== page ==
Somewhere, Antonio Gates is smiling.
It’s not every day you see non-college football players make their way into the NFL.
However, anyone that stands 6-foot-7 and weighs 250 pounds has the size to give it a go.
That’s the position new Cleveland Browns tight end Marcus Santos-Silva finds himself in.
You won’t find any college football tape on him because it doesn’t exist.
Instead, you’ll discover highlights on the hardwood.
Santos-Silva spent his collegiate career playing basketball, initially at VCU and then Texas Tech.
A few clips of Texas Tech's newest grad transfer, Marcus Santos-Silva (@Marcus7345), v. Dayton this past year. pic.twitter.com/1daBlkMJ0p
— Tech Hoops Guy (@TechHoopsGuy) April 29, 2020
Santos-Silva’s highlights emphasize the physical nature in which he plays basketball.
Boxing out Marcus Santos-Silva doesn’t look very fun. pic.twitter.com/1clg3RGudZ
— Tech Hoops Guy (@TechHoopsGuy) January 9, 2022
With his frame, it’s hard to imagine him playing any other way.
The Browns will be hoping that physicality carries onto the gridiron as Marcus tries to make the active roster.
With such a unique situation, here are some things to know about the newest Browns tight end.
1. He’s Played Football Before
Despite only playing basketball in college, Santos-Silva is familiar with the gridiron.
He played football, tight end specifically, up through his freshman year at Taunton High School in Massachusetts.
Then, per reports, he hit a growth spurt and committed to strictly basketball due to concerns over too many hits to his knees.
He bounced around a few other high schools playing basketball until eventually committing to VCU for his collegiate career.
There’s no tape for NFL scouts to look at football-wise for Santos-Silva.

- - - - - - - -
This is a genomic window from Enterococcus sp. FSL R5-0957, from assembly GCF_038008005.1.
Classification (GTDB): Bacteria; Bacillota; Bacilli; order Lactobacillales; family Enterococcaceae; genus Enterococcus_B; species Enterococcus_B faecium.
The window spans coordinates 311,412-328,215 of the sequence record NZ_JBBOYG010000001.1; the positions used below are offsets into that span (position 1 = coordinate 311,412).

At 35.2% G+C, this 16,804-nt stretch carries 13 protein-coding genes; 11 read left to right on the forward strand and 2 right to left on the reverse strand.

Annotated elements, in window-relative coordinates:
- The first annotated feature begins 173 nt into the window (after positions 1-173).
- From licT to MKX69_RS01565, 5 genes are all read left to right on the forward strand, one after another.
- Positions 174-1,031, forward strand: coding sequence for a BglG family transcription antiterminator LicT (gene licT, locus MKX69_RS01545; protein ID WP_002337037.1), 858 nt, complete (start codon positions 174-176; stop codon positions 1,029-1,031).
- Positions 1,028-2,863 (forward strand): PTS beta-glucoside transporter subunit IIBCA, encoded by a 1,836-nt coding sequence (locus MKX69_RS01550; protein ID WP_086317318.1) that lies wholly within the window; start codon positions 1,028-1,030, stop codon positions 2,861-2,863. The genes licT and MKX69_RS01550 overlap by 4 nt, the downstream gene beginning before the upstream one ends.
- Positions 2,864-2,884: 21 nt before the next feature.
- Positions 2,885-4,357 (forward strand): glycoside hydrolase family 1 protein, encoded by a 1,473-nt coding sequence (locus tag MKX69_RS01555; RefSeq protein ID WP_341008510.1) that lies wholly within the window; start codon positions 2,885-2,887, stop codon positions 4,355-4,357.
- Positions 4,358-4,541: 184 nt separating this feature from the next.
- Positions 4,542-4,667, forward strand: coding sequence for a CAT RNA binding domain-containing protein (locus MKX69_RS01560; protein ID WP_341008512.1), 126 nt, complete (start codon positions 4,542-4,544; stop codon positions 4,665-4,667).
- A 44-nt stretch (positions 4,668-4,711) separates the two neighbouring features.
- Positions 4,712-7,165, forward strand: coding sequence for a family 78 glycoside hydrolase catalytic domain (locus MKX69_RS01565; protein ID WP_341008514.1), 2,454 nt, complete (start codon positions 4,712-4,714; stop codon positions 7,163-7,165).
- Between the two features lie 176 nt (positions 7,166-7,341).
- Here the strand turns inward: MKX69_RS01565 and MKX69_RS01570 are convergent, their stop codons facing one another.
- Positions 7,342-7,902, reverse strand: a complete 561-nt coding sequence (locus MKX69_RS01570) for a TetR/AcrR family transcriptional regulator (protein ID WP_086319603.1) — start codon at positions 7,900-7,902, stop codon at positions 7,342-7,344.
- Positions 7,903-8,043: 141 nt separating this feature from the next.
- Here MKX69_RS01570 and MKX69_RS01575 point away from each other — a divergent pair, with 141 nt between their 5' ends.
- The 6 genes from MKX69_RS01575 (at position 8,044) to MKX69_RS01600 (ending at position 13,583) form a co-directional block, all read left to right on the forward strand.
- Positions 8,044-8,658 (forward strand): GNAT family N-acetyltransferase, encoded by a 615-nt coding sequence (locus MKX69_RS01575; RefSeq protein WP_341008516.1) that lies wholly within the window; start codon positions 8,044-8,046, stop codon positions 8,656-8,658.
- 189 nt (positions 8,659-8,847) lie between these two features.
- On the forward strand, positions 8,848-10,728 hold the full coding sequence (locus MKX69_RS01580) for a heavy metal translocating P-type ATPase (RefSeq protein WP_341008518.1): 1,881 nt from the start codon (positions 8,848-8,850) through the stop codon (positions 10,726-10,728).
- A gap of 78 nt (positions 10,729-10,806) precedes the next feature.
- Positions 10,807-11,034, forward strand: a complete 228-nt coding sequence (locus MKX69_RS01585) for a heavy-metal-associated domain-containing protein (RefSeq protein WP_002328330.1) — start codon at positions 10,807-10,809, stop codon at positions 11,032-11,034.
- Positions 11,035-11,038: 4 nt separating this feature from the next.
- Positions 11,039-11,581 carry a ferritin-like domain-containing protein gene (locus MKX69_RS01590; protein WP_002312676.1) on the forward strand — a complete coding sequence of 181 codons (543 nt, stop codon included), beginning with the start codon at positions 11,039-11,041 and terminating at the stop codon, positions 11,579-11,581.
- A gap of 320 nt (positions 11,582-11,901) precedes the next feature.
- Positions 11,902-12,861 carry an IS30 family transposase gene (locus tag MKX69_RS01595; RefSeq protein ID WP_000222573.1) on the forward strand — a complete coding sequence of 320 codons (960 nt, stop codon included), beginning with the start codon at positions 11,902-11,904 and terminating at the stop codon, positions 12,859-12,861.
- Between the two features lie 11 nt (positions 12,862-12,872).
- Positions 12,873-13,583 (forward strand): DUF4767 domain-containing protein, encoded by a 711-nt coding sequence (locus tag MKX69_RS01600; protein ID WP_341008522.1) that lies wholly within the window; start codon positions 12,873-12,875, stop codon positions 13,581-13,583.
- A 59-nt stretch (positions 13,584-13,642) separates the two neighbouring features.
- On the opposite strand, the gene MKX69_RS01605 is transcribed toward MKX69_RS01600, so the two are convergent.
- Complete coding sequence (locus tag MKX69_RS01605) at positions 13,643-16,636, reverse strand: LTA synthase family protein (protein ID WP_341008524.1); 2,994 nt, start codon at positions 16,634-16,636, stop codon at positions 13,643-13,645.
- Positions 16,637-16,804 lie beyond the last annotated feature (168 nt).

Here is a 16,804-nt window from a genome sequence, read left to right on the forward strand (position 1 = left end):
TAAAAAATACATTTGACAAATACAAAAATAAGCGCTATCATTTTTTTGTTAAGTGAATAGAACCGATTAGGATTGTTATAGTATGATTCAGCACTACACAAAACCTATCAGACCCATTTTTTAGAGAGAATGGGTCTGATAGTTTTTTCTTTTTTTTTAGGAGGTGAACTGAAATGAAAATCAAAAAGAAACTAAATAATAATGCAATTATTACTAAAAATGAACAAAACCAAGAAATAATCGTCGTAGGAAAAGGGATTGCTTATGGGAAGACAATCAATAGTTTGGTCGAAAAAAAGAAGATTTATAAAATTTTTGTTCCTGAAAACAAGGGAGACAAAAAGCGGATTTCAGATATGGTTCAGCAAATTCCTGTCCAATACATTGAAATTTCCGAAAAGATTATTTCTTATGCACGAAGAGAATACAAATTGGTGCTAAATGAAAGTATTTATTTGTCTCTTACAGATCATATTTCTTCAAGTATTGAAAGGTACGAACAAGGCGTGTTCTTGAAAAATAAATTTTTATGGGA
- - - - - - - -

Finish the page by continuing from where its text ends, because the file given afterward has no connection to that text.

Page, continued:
Even if it existed, they’d be watching middle school highlights. However, per clevelandbrowns.com, Marcus immediately had calls from numerous teams after announcing his decision to pursue football again in April.
With his frame and athleticism, it’s easy to see why teams are interested.
Everyone is after the super athletic, versatile tight end to add to their offense.
If Santos-Silva turns into something in Cleveland, the front office will look brilliant for finding him.
2. He’s a Low-Key Guy
With Tik-Tok stars and social media influencers running wild, professional athletes like to get in on that action.
It’s easy to see why, too, when you see the attention (and sometimes finances) that follow.
However, that’s not Santos-Silva’s style.
Browns fans won’t have to worry about this guy leaking a locker room video and letting it go viral.
Instead, he focuses on keeping it simple.
In a 2018 interview with the Commonwealth Times, Santos-Silva described his lax but caring personality.
“I’m a caring guy. I also talk a lot and I’m a goofy kid. I can’t really take anything serious. I feel like people would like me because of that”, Santos-Silva said. “Mostly I just stay in. I just play video games and just relax.”
Now, that last part is something I can get down with!
Jokes aside, it’s cool to see a guy come into the league with solid ground under his feet.
Of course, the bright lights of professional ball can always change that.
3. He Doesn’t Want to Start
Santos-Silva has reasonable expectations heading into the NFL.
He knows he’s not winning a starting job day one, as he explained via clevelandbrowns.com.
“My goal this year is to make the 53-man roster and be a second-string tight end”, said Marcus. I know the plan is probably having me start on the practice squad, but I’m just going to work and grind the whole time so I can get up there”.
Those are mature words coming from the 24-year-old.
Winning the mental battle in the NFL can be as, if not more, important than the physical one.
Once guys doubt their own career, things get ugly.
That doesn’t seem like it will happen with Santos-Silva.
He knows it’s a step-by-step process to get where he wants to go and he’s putting tangible goals along his path to getting there.
Plus, he’s turned to another former VCU college basketball player, Mo Alie-Cox, who also made a transition to professional football.
“He told me that the thing that would be hard is learning the playbook and learning to block, but once I nail that down, everything else will be all good. That’s going to be my main objective when I get there”.
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